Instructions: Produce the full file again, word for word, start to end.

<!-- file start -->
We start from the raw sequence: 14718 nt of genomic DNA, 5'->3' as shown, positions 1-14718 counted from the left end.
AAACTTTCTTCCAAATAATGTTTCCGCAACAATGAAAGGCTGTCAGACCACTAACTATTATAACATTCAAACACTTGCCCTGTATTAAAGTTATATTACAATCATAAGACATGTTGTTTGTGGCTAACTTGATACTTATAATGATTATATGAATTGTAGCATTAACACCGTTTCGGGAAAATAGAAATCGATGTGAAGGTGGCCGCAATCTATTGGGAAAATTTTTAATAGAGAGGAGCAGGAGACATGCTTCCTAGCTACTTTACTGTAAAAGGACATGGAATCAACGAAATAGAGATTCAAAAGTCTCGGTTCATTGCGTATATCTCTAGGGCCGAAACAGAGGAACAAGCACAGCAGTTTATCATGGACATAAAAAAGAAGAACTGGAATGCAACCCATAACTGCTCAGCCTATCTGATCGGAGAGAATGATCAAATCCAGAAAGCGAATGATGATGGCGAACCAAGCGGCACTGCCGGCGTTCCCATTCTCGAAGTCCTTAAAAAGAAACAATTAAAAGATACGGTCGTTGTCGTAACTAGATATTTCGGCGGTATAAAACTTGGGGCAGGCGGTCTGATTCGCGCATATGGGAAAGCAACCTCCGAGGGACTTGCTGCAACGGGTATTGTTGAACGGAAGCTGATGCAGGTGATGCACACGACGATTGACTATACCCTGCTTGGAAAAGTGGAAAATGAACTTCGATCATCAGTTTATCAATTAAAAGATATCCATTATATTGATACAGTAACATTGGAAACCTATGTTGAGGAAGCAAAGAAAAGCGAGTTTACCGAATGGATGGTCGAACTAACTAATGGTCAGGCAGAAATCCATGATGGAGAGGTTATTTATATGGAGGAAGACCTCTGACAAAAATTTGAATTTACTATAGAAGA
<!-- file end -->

We start from the raw sequence: 14718 nt of genomic DNA, 5'->3' as shown, positions 1-14718 counted from the left end.
AAACTTTCTTCCAAATAATGTTTCCGCAACAATGAAAGGCTGTCAGACCACTAACTATTATAACATTCAAACACTTGCCCTGTATTAAAGTTATATTACAATCATAAGACATGTTGTTTGTGGCTAACTTGATACTTATAATGATTATATGAATTGTAGCATTAACACCGTTTCGGGAAAATAGAAATCGATGTGAAGGTGGCCGCAATCTATTGGGAAAATTTTTAATAGAGAGGAGCAGGAGACATGCTTCCTAGCTACTTTACTGTAAAAGGACATGGAATCAACGAAATAGAGATTCAAAAGTCTCGGTTCATTGCGTATATCTCTAGGGCCGAAACAGAGGAACAAGCACAGCAGTTTATCATGGACATAAAAAAGAAGAACTGGAATGCAACCCATAACTGCTCAGCCTATCTGATCGGAGAGAATGATCAAATCCAGAAAGCGAATGATGATGGCGAACCAAGCGGCACTGCCGGCGTTCCCATTCTCGAAGTCCTTAAAAAGAAACAATTAAAAGATACGGTCGTTGTCGTAACTAGATATTTCGGCGGTATAAAACTTGGGGCAGGCGGTCTGATTCGCGCATATGGGAAAGCAACCTCCGAGGGACTTGCTGCAACGGGTATTGTTGAACGGAAGCTGATGCAGGTGATGCACACGACGATTGACTATACCCTGCTTGGAAAAGTGGAAAATGAACTTCGATCATCAGTTTATCAATTAAAAGATATCCATTATATTGATACAGTAACATTGGAAACCTATGTTGAGGAAGCAAAGAAAAGCGAGTTTACCGAATGGATGGTCGAACTAACTAATGGTCAGGCAGAAATCCATGATGGAGAGGTTATTTATATGGAGGAAGACCTCTGACAAAAATTTGAATTTACTATAGAAGA